Australian children, foreign parents and the right to stay

3 Mar 2015

The Abbott government’s tough stance on border protection doesn’t only apply to asylum seekers arriving by boat

For almost five years, Solomon Islander Francesca Teua has been trying to convince the federal government to let her stay in Australia with her two Australian-citizen children, Kamoa, aged nine, and Alexandra, two. Teua’s hope is that the new immigration minister, Peter Dutton, will use his discretion to grant her a permanent visa, but she has already had similar requests knocked back twice. And there is no telling how long it will take the minister to consider his position.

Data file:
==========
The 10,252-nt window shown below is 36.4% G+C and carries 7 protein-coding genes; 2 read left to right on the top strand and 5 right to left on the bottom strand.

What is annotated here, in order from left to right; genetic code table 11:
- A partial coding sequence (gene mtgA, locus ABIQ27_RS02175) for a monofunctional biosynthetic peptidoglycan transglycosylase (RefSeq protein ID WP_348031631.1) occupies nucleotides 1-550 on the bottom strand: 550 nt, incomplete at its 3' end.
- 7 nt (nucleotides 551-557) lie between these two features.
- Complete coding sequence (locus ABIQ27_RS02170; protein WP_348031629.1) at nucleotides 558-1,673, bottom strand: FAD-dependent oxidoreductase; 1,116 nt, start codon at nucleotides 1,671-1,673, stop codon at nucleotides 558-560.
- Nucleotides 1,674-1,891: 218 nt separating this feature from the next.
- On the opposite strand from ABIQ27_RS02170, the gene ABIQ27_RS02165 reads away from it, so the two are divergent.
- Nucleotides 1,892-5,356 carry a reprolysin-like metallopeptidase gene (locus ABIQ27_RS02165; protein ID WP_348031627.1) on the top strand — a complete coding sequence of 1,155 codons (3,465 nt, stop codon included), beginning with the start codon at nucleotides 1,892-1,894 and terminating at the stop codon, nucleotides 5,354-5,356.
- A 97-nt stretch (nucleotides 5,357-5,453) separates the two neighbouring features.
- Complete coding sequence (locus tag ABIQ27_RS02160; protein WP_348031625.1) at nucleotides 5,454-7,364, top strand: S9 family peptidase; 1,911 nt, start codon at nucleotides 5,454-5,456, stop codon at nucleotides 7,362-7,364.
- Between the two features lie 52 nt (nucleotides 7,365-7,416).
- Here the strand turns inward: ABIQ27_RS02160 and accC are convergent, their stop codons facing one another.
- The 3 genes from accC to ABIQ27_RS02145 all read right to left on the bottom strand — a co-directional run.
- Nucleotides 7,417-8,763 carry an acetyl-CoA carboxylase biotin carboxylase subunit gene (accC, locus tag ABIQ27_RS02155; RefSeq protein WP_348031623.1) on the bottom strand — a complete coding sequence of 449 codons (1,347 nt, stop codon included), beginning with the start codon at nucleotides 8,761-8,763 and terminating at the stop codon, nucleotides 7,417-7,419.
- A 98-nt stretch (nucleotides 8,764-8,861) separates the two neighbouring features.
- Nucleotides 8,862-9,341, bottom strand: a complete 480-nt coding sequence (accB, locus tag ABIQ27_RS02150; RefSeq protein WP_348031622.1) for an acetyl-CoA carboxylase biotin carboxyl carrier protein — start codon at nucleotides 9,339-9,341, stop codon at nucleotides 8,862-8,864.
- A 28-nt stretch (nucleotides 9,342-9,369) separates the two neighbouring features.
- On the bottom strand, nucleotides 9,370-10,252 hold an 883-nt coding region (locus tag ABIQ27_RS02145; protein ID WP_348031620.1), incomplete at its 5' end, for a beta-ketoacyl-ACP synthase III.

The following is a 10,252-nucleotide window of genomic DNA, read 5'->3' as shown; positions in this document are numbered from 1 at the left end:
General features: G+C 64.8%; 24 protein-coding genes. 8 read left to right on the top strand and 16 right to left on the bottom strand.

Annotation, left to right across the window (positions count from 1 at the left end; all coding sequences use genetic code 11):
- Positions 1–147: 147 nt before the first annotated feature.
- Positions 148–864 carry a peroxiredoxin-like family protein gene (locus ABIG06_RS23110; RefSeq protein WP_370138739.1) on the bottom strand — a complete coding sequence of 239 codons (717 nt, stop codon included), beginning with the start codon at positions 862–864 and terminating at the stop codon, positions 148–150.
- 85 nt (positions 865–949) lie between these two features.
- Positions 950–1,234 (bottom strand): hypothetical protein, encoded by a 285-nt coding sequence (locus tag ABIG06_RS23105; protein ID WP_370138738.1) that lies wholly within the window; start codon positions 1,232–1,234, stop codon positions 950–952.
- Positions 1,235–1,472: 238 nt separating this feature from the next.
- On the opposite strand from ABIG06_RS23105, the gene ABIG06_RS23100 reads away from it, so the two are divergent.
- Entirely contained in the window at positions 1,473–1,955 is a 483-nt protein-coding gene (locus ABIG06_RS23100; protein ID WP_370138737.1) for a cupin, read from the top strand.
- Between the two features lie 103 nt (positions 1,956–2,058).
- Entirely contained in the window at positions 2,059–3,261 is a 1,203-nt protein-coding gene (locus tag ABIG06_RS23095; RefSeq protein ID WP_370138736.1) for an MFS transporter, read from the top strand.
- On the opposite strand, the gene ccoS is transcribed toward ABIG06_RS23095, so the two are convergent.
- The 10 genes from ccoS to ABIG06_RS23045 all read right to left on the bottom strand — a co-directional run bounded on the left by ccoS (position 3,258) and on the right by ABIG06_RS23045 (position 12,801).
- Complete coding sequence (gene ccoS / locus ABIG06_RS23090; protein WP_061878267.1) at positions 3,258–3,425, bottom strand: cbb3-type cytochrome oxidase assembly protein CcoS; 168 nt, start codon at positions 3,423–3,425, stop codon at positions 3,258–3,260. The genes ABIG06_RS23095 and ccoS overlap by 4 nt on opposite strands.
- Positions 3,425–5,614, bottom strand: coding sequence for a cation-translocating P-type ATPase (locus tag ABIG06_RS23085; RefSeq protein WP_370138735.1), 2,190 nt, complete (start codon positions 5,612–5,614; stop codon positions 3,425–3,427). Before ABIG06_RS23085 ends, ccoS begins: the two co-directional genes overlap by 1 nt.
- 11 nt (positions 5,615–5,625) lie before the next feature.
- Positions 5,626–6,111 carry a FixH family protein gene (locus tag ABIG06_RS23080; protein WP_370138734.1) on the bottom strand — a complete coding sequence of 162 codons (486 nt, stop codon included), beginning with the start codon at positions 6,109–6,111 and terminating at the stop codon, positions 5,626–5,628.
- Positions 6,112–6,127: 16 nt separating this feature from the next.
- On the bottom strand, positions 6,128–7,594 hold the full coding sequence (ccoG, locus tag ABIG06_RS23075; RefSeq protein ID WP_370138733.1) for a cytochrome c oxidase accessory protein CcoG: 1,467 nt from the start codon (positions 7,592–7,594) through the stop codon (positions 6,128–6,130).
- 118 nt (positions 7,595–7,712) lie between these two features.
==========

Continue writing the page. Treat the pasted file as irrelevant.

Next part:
It might come as a surprise that the mother of two children, both of whom are Australian citizens by birth, doesn’t also have an automatic right to live in Australia. At the very least, given the federal government’s professed focus on families, close parental relationships and the best interests of the child, it would seem safe to assume that Teua, in the absence of serious health or security concerns, would be able to traverse a fairly short and straightforward path to a permanent visa.

The opposite is the case…

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